I begin with a confession: I am reliant on my electronic devices. Should I forget my cell phone, I find myself warding off a panic attack, and if I leave my iPad behind, I fret being bored while waiting for a train or at the doctor’s office. The shame of this addiction has caused me to make excuses such as. “I have children, and I need to be reachable at all times.” I have work to do, and every idle minute is a waste. Of course, neither of these justifications makes any sense since my children always call back, especially if they need something. And while work excuse sounds good, I usually use my iPad to do the NY Times Crossword Puzzle or engage in some other divergence from work. So I am not above sin, but nevertheless, I am going to throw a stone.
What I have noticed most assuredly is that I am not alone in the commitment to electronic devices; the reliance on cell phones and other communication tools is omnipresent. I know there are plenty of arguments about the health dangers of these devices – everything from brain cancer to being hit by a car while playing Pokemon Go. But I am concerned that what we have lost is something far more profound: human touch.
On the most basic level, I discovered we no longer smile as we pass people on the street or say good morning as we sit down in a waiting room or on a train. We are isolated in a crowd by submerging ourselves into the Podcast we are listening to, or we are engrossed in a phone call, oblivious to all others. With so much time wasted isolated in an electronic haze there is precious little time left for human connections. It seems to me that people who now suffer from this isolation also tend to be increasingly standoffish about handshakes, pats on the back, and hugs among friends. We have developed a human shield that makes the imaginary line around personal space more like a barricade.
These days I rarely see young people holding hands or people walking arm and arm. I am always moved when I do see such public displays of affection, but lament that it is usually only among older couples, ones who no doubt do not have a cell phone or are mystified by computers. So why do I believe this is such a critical issue? Because in removing the therapeutic benefit of human contact, we have also lost a crucial element of healing. Jesus, after all, healed the sick with the laying on of hands. The whole notion of reaching out and touching someone to give them a decisive burst of healing power is found throughout the Bible, and religions around the world. We know an arm around a grieving or traumatized person can help to comfort and strengthen them. Our first reaction when we see a crying child is to sweep them up in our arms. Episcopalians are often teasingly referred to as God’s frozen chosen, but even we have been known to hug our family members.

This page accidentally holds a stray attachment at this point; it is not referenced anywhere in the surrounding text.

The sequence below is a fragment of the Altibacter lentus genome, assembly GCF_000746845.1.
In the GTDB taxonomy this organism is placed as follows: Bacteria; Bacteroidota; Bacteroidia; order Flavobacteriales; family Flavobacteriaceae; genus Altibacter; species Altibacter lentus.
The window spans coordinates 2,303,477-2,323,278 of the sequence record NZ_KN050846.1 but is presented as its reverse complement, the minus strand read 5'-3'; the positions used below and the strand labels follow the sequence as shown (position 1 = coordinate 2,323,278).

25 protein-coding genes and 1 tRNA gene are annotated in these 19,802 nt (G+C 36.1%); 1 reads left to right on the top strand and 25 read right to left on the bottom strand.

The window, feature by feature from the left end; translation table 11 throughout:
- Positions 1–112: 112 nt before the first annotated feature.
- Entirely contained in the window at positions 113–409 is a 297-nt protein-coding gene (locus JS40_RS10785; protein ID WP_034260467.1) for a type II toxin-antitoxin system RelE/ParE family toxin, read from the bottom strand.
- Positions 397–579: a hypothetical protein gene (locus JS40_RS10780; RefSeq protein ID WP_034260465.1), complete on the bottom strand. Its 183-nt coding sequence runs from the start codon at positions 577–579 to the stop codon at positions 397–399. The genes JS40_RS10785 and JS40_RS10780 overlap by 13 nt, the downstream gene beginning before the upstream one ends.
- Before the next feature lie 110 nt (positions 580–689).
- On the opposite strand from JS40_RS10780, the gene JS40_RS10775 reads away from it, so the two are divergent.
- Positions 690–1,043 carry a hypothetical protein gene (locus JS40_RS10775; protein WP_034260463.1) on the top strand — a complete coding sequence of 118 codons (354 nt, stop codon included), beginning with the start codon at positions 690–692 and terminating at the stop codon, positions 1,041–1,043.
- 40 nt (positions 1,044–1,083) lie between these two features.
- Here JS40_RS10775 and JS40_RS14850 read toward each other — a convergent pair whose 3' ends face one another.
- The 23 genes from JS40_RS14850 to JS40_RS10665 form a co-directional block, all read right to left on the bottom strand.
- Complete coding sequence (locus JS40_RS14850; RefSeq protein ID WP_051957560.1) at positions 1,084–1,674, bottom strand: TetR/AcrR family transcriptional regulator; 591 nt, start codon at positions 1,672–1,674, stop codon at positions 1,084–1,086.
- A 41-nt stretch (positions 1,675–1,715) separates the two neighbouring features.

Now as human beings – and as Christians – it is time to restore the notion of comforting others by coming out from behind our electronic fences (both literally and metaphorically) and begin again to reach out and touch someone. A handshake, a hug or just listening as if you are interested in every word can be amazingly healing. From the person in crisis to someone just feeling lonely, the importance of physical contact can not be minimized. Each person has a need and a right to know the power of the laying on of hands. If it were not so, would the reference to such acts be so numerous in the liturgy?
While the marvels of new technologies should be applauded and used to its full potential, we must not forget that behind that technology are real people. There are people who love, who are full of ideas and energy waiting to connect with others. We can not let the isolation created by technology cut off what is best about humanity. We must explore ideas together, debate together, and not look to the Internet as the last or worse only authority on significant issues of the day. We must learn to reach out to others again, to pepper our conversations with “Good Morning” or simply, “have a good day.” Jesus reached out to all people: he healed the blind by touching their eyes, and he was not afraid of the lepers.
The next time you see someone you haven’t seen in a long time, or a loved one, hug them! Just because it will make you both feel better. To live in a world without hugs would be heartbreaking and depressing. Phones are not your friends nor are the pundits on any number of websites who are trying to rile you up against enemies you didn’t know you had. There is a fine line in a song from the Broadway show Hello Dolly that sums my thoughts up quite well.
“… and on those cold winter nights Horace you can cuddle up with your cash register Horace, it’s a little lumpy, but it rings!”